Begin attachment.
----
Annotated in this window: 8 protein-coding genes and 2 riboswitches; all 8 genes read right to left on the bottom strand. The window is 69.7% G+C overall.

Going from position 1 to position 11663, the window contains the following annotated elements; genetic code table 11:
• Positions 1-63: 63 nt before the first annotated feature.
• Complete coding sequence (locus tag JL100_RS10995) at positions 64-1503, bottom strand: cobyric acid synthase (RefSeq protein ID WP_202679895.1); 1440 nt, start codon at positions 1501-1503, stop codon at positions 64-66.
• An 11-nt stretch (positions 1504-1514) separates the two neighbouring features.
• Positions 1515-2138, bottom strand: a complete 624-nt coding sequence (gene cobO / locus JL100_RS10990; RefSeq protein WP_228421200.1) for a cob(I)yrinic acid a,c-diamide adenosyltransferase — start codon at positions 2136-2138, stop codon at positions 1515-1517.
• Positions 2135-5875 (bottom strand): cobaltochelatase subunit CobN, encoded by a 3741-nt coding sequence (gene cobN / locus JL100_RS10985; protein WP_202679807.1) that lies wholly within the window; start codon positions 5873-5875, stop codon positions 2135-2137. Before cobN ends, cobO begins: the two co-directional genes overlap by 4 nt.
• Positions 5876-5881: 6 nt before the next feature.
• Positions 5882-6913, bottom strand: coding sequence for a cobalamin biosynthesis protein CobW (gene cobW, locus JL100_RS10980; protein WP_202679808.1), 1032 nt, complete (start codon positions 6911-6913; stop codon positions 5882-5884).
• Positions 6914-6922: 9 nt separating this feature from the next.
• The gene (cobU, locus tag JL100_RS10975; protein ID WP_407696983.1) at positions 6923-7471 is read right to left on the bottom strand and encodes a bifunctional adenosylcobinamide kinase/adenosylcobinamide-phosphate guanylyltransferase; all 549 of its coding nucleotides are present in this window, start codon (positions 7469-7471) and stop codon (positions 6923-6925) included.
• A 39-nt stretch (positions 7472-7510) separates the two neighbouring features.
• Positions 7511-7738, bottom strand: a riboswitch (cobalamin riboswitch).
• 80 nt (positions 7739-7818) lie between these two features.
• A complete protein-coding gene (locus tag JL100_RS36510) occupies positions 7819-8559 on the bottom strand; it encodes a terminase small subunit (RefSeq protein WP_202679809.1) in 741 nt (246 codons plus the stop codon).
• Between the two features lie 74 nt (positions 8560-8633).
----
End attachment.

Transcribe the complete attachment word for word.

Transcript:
Annotated in this window: 8 protein-coding genes and 2 riboswitches; all 8 genes read right to left on the bottom strand. The window is 69.7% G+C overall.

Going from position 1 to position 11663, the window contains the following annotated elements; genetic code table 11:
• Positions 1-63: 63 nt before the first annotated feature.
• Complete coding sequence (locus tag JL100_RS10995) at positions 64-1503, bottom strand: cobyric acid synthase (RefSeq protein ID WP_202679895.1); 1440 nt, start codon at positions 1501-1503, stop codon at positions 64-66.
• An 11-nt stretch (positions 1504-1514) separates the two neighbouring features.
• Positions 1515-2138, bottom strand: a complete 624-nt coding sequence (gene cobO / locus JL100_RS10990; RefSeq protein WP_228421200.1) for a cob(I)yrinic acid a,c-diamide adenosyltransferase — start codon at positions 2136-2138, stop codon at positions 1515-1517.
• Positions 2135-5875 (bottom strand): cobaltochelatase subunit CobN, encoded by a 3741-nt coding sequence (gene cobN / locus JL100_RS10985; protein WP_202679807.1) that lies wholly within the window; start codon positions 5873-5875, stop codon positions 2135-2137. Before cobN ends, cobO begins: the two co-directional genes overlap by 4 nt.
• Positions 5876-5881: 6 nt before the next feature.
• Positions 5882-6913, bottom strand: coding sequence for a cobalamin biosynthesis protein CobW (gene cobW, locus JL100_RS10980; protein WP_202679808.1), 1032 nt, complete (start codon positions 6911-6913; stop codon positions 5882-5884).
• Positions 6914-6922: 9 nt separating this feature from the next.
• The gene (cobU, locus tag JL100_RS10975; protein ID WP_407696983.1) at positions 6923-7471 is read right to left on the bottom strand and encodes a bifunctional adenosylcobinamide kinase/adenosylcobinamide-phosphate guanylyltransferase; all 549 of its coding nucleotides are present in this window, start codon (positions 7469-7471) and stop codon (positions 6923-6925) included.
• A 39-nt stretch (positions 7472-7510) separates the two neighbouring features.
• Positions 7511-7738, bottom strand: a riboswitch (cobalamin riboswitch).
• 80 nt (positions 7739-7818) lie between these two features.
• A complete protein-coding gene (locus tag JL100_RS36510) occupies positions 7819-8559 on the bottom strand; it encodes a terminase small subunit (RefSeq protein WP_202679809.1) in 741 nt (246 codons plus the stop codon).
• Between the two features lie 74 nt (positions 8560-8633).